1. Get some sort of training. Either attend a weekend workshop or by apprentice with a seasoned doula. In our area alone, I can think of three doula trainers off the top of my head and one doula who is offering a more formal and intense apprenticeship program. I know of several others who have happily allowed newer doulas to shadow them.

2. Read your butt off. If you are pursuing certification, read the books. If you are not pursuing certification, read the books anyway. Read studies. Stalk the websites of various doula organizations and childbirth education organizations. Read read read! At the very least, I recommend:

The Doula Book
The Birth Partner
The Thinking Woman's Guide to a Better Birth
Ina May's Guide to Childbirth
A breastfeeding book such as The Womanly Art of Breastfeeding

3. Network with other birth professionals. Meet a doula or two or three that you can call upon during that first birth (and the next and the next). I met a few doulas at a "Meet the Doula" night. I texted one of them during my first birth when I felt "stuck," and I am so very thankful for the support. There are tons of events happening in Houston all the time. There is a Houston Doulas Support Group on Facebook. Join it! There is also a Houston Pregnancy & Birth group on Facebook. Join that too! GO to something. Movie nights. Comfort Measures classes. Essential Oils classes. Houston Birth Alternatives meetings. Especially attend the B.I.R.T.H. Fair in October of each year. I have found that the more I get to be around other doulas, the better I get to know them, the better things are for me as a doula. I need that, and I need them.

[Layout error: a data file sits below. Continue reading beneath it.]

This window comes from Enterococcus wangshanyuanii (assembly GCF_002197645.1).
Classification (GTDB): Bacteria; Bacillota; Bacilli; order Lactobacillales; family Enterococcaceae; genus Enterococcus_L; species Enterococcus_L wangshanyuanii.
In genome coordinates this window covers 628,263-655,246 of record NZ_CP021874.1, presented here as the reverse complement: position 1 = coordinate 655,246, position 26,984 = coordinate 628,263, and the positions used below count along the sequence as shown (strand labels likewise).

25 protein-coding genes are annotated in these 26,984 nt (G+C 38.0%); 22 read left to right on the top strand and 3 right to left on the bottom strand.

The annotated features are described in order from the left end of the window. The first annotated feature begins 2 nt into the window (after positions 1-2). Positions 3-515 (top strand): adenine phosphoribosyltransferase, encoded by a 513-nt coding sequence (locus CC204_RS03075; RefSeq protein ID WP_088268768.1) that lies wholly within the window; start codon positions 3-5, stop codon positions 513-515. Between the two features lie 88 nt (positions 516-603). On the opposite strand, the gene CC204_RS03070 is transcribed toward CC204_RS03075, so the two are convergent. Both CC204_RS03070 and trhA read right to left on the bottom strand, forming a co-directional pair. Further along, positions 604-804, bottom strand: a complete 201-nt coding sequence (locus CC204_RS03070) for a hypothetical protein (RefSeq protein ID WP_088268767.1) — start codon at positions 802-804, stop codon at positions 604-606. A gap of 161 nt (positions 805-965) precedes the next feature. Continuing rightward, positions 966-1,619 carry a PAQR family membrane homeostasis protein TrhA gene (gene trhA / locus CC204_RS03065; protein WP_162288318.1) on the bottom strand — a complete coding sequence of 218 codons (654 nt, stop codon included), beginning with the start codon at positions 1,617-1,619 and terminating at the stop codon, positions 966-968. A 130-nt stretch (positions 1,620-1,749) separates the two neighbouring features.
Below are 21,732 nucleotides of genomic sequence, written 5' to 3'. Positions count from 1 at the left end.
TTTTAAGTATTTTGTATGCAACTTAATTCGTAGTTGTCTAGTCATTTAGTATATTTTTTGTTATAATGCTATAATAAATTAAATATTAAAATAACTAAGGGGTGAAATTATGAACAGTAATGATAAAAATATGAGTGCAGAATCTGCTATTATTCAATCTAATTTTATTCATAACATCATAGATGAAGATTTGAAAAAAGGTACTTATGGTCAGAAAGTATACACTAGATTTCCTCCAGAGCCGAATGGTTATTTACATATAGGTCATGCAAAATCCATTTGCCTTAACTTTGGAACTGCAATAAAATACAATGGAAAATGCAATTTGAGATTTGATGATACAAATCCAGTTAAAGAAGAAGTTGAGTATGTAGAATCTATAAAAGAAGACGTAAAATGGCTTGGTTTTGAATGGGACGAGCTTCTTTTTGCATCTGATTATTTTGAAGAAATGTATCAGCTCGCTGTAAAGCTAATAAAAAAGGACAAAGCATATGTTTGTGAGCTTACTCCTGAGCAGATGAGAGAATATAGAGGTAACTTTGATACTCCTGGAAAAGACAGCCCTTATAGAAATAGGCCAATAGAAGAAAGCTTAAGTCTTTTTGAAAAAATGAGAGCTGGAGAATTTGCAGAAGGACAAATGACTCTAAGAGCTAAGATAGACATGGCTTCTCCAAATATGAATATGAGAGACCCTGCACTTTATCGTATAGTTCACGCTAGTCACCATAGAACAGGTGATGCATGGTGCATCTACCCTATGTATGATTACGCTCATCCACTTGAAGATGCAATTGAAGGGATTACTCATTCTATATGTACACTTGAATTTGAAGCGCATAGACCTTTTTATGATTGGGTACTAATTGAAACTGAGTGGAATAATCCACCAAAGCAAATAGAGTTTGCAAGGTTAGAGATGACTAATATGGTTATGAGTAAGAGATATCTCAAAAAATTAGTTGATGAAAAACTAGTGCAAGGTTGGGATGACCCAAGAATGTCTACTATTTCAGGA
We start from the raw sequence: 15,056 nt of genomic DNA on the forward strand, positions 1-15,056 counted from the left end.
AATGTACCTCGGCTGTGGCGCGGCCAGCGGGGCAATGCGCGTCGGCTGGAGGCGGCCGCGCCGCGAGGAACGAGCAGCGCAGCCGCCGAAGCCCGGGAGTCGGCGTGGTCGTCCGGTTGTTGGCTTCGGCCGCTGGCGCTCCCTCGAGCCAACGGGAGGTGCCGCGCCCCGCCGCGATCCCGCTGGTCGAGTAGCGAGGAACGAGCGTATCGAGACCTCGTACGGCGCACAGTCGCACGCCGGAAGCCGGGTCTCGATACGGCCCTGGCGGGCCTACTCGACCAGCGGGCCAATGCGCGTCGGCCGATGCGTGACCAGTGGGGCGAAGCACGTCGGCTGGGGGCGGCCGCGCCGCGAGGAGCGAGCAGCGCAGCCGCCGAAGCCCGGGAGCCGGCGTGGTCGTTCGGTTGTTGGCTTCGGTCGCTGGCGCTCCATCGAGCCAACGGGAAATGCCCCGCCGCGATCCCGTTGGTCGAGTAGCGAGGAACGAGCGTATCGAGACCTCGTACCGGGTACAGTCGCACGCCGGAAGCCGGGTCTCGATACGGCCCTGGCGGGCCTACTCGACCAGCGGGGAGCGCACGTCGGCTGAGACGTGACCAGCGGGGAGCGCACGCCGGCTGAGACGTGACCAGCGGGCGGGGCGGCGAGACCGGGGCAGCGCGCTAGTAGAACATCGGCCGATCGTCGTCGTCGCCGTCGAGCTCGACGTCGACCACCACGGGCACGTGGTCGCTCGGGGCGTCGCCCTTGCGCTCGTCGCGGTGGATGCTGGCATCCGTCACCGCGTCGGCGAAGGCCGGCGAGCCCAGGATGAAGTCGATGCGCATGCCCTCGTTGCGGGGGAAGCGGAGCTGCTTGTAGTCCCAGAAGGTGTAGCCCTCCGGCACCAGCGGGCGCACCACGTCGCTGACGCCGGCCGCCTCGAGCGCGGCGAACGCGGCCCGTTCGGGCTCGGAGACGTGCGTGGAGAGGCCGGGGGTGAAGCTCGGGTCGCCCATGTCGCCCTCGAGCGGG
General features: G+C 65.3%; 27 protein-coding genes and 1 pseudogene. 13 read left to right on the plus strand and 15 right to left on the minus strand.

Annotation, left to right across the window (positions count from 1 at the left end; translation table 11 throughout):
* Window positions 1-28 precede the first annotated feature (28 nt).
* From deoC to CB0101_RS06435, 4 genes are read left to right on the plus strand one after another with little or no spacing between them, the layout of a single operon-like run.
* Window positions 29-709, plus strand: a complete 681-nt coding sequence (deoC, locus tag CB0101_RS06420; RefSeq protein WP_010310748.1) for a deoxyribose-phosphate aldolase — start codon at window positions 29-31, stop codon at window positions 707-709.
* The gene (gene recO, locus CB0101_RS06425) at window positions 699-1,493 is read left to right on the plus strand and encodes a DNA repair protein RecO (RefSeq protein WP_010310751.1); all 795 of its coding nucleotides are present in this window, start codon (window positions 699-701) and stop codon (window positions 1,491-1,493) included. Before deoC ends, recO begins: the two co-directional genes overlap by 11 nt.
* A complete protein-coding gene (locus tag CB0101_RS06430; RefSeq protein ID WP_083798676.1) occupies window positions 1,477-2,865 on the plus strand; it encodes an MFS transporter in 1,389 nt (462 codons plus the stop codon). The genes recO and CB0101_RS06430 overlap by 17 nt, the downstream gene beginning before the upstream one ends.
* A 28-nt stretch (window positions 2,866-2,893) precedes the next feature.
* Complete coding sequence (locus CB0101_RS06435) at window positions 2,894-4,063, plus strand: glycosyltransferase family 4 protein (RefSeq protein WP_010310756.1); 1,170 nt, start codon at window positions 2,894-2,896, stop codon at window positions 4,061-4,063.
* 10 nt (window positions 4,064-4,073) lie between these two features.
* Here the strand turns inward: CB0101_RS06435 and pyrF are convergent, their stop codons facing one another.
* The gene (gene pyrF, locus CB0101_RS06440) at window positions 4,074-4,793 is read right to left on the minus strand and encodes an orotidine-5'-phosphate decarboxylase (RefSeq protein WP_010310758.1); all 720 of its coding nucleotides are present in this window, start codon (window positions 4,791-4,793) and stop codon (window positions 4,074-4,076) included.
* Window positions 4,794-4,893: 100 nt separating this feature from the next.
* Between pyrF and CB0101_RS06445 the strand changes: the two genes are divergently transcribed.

4. Understand the role of a doula. Have some sort of scope of practice that you abide by, and know what things are appropriate for a doula and what are not. Not all organizations have exactly the same scope of practice, and even if you decide not to pursue certification, know what your boundaries are. Numbers 1-3 are especially good for knowing a basic doula scope of practice.

5. Get your paperwork ready. I have interview packets ready to go. I include a welcome letter, CV (curriculum vitae with references that I've asked permission prior if I can use them as references), a "What is a Doula?" page, my contract, information form, and confidentiality forms. Potential clients don't usually get put on my calendar until I receive the necessary paperwork and deposit back. Before I was charging, I needed the necessary paperwork back before I blocked out my valuable time.

6. Have your marketing materials ready. Prepare a website, Facebook page, email, phone number, SOMETHING that will allow potential clients to find you and know what you are all about. As you do number 3 and start attending births, referrals and word of mouth advertising will start happening. Let your word of mouth advertising be GOOD word of mouth advertising! Numbers 1-4 will help with this.

7. Pack your doula bag. I carry a few things with me such as massage tools, essential oils, rebozo, Emergen-Cs, a bottle of water, change of clothes, phone charger, a few toiletries, etc. I'll pack a few snack foods before I head out the door. Your doula bag will change as you continue the work and find out more what you tend to use and what you don't use as much.

8. Do your heart work. Examine why you are doing this. Examine your biases. Check them at the door, and go help mamas!

Once you start attending births: 

Find the pregnant belly!
Attending the Improving Birth Rally 2012